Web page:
3. The impressive row of arches at Liston.
City of Corfu 1It has a population of approximately 30,000 residents, corresponding to one third of the population in Corfu Regional Unit (Corfu, Paxoi, Antipaxoi, Othonoi, Ereikoussa and Mathraki). The city is divided into the old town or Xopoli, between the old and new fortress, and three new suburbs: Mantouki to the NW; Saroko between Avrami and Sotiras hills; and Garitsa which begins at Dougklas pillar located at the south beach. The historic centre lies within the old town whose fortified walls prevented it from spreading out, and led to a singular architectural style, featuring tall multi-storey buildings and narrow cobblestone alleys (kantounia), where laundry is hung out to dry from buildings across either side of the alley, and small squares. It is Greeces largest preserved medieval town and one of the most beautiful in the Mediterranean; as of 2007 it has been on the list of the UNESCO World Heritage Sites.
City promenade To Spianada (Esplanade), the citys central
square as well as one of the countrys largest and most impressive ones. It was designed for defense purposes during the 17th-18th century when the Venetians opened up Spianata an area equalling approx. 1/3 of the then settle-ment in the Old Fortress foreground, so as to widen their firing range in case of an attack. This is the most popular promenade area for locals and visitors alike. It is also the place where most cultural events take place e.g. concerts, religious processions, parades as well as cricket matches (on the lawn). Opposite Spianada, there is Pen-tofanaro, the skateboarders favourite hangout, the Monument for the Unification of the Ionian Islands and Greece, the Venetian cistern and the pavilion sheltering the philharmonic bands during concerts. To Liston, one of the most famous buildings in Spianada, marked by impressive rows of arches. It was built by French engineer Lesseps during the rule of the French Imperialists. It has been modelled according to the Rue Rivoli buildings in Paris. Lined with pastry shops, cafs and elegant shops, Liston is a favourite rendez-vous place for locals and visitors alike.
4. Garitsa bay at the south end of the city of Corfu.
7 To the Palace of Saints Michael and George (built 1819-1823 according to the Geor-gian architectural style). It boasts lavish decora-tive elements, grand entrance gates and a Doric colonnade. The palace served as the residence of the British Lord High Commissioner of the Io-nian Senate and of the Most Distinguished Order of Saint Michael and Saint George. Nowadays it houses the remarkable Asian Art Museum which numbers approximately 10,500 art ob-jects from India, China, Korea, Pakistan, Japan, etc., donated by private collectors, and the Mu-nicipal Gallery, mostly exhibiting the artwork of 19th-20th century Corfiote artists. To the Reading Society, modern Greeces oldest cultural institution. To the gate of San Nicolo, opposite the Reading Society, below the main road where Faliraki cove is located as well as a beach for-merly a private one - by the name of Alekos bathing place. To the Old Fortress, built on a peninsula op-posite Spianada. Fortifications began as early as the Byzantine times and were completed by the Venetians who turned the peninsula into an islet by building the Contra Fossa moat. An impres-sive bridge links it to the city. Noteworthy monu-ments on the fortress grounds are: the main entrance gate; the Savorgnan, Martinengo, and Mandraki ramparts; the land and sea sur-veillance watchtowers; the 1840 Agios Geor-gios basilica built to resemble an ancient Doric temple; an old catholic chapel; the old jail-house; the British barracks and the British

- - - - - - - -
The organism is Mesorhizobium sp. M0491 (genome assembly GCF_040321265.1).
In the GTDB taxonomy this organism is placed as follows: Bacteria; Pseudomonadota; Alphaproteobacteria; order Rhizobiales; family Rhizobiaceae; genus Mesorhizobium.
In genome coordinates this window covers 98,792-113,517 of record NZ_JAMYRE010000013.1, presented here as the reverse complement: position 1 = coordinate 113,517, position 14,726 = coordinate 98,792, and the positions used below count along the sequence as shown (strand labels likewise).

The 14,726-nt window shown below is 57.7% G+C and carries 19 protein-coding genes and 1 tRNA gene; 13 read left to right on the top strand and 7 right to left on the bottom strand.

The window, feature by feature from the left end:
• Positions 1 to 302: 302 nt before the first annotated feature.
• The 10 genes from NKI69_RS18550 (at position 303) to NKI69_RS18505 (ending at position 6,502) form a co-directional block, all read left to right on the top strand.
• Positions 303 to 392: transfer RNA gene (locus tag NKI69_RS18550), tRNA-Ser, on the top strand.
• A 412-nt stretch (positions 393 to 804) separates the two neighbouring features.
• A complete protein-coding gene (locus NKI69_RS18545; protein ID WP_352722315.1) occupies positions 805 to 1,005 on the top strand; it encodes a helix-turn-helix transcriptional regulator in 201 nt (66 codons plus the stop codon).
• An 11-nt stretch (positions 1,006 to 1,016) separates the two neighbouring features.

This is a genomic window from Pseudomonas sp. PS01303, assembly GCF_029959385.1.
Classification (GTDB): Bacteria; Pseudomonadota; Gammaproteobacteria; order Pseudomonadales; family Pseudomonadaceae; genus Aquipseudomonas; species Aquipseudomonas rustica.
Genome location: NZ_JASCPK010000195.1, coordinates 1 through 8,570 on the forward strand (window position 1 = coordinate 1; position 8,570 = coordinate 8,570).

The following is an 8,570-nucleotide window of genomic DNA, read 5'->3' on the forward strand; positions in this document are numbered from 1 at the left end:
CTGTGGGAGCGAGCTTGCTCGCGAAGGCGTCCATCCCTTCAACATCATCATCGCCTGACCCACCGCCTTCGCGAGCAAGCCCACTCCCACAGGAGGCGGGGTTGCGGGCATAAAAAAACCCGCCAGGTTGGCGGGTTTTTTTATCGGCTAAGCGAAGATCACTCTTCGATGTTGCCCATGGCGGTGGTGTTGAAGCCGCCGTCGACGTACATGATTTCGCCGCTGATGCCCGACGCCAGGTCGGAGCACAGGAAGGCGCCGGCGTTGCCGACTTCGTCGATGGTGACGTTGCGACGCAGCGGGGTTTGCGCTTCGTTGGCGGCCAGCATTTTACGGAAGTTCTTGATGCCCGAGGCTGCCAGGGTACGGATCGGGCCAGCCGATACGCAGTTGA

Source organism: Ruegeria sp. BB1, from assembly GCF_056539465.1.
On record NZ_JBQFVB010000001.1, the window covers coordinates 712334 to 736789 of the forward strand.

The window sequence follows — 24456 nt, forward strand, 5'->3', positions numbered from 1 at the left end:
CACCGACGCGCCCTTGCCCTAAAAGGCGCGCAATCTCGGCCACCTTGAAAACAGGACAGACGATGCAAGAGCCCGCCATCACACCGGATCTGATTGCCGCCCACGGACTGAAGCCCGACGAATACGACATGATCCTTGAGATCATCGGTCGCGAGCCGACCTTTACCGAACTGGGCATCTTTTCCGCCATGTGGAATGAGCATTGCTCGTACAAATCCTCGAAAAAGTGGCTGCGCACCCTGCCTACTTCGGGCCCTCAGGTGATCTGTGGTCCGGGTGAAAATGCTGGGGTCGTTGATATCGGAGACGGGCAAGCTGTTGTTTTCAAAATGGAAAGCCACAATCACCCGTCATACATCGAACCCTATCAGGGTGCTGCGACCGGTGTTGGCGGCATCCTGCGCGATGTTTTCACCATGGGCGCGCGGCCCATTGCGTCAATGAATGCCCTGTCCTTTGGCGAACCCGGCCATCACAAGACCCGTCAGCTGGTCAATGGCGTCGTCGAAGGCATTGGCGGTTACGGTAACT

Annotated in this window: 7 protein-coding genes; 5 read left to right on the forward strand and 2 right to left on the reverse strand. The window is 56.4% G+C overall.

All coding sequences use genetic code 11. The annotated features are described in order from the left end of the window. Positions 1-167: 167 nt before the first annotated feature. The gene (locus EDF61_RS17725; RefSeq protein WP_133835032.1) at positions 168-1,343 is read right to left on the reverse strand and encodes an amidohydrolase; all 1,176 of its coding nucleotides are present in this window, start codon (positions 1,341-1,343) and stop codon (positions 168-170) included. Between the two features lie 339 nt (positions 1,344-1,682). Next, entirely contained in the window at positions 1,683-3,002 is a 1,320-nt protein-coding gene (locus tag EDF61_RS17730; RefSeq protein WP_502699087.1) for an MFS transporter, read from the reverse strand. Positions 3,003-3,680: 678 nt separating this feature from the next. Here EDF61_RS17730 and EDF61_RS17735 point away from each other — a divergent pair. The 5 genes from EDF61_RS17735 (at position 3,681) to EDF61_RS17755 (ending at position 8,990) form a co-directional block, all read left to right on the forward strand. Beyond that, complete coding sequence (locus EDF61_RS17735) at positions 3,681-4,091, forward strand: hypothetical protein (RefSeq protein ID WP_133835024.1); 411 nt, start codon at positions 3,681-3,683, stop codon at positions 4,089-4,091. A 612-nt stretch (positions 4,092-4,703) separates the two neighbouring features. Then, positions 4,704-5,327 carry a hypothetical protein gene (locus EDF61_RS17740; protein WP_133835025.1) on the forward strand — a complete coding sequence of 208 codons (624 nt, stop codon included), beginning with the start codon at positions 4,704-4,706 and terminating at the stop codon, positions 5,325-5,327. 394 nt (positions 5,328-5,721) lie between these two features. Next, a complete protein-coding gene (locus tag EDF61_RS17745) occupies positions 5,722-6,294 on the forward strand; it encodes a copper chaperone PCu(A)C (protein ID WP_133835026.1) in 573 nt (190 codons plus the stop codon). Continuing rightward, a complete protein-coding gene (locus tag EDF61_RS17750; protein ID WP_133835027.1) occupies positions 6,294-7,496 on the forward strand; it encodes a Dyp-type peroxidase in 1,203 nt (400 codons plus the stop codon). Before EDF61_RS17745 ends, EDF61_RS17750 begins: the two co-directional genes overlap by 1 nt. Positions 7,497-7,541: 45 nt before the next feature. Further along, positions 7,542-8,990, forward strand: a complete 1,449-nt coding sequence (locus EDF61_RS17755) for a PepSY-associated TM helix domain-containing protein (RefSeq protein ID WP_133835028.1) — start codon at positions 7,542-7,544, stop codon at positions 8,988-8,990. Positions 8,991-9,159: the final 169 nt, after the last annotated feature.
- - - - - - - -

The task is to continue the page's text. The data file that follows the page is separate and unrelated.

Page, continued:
hospital. See also the Lighthouse, the clock tower; the Central Municipal Library and the History Archives.To Campiello, Corfus oldest neighbourhood. You can visit Panagia i Kremasti church and the square with the Venetian well. To Mouragia, one of the citys most scenic neighbourhoods. Follow Arseniou Street (start-ing at the old port and ending at Sts Michael and George Palace, in the central square).
6. The Sts. Michael and George palace.
5. Panoramic view of the city of Corfu; the old harbour area.
KERKRA - SAGIADA
IGOUMENITSA - KERKIRA
KERKRA - PAXI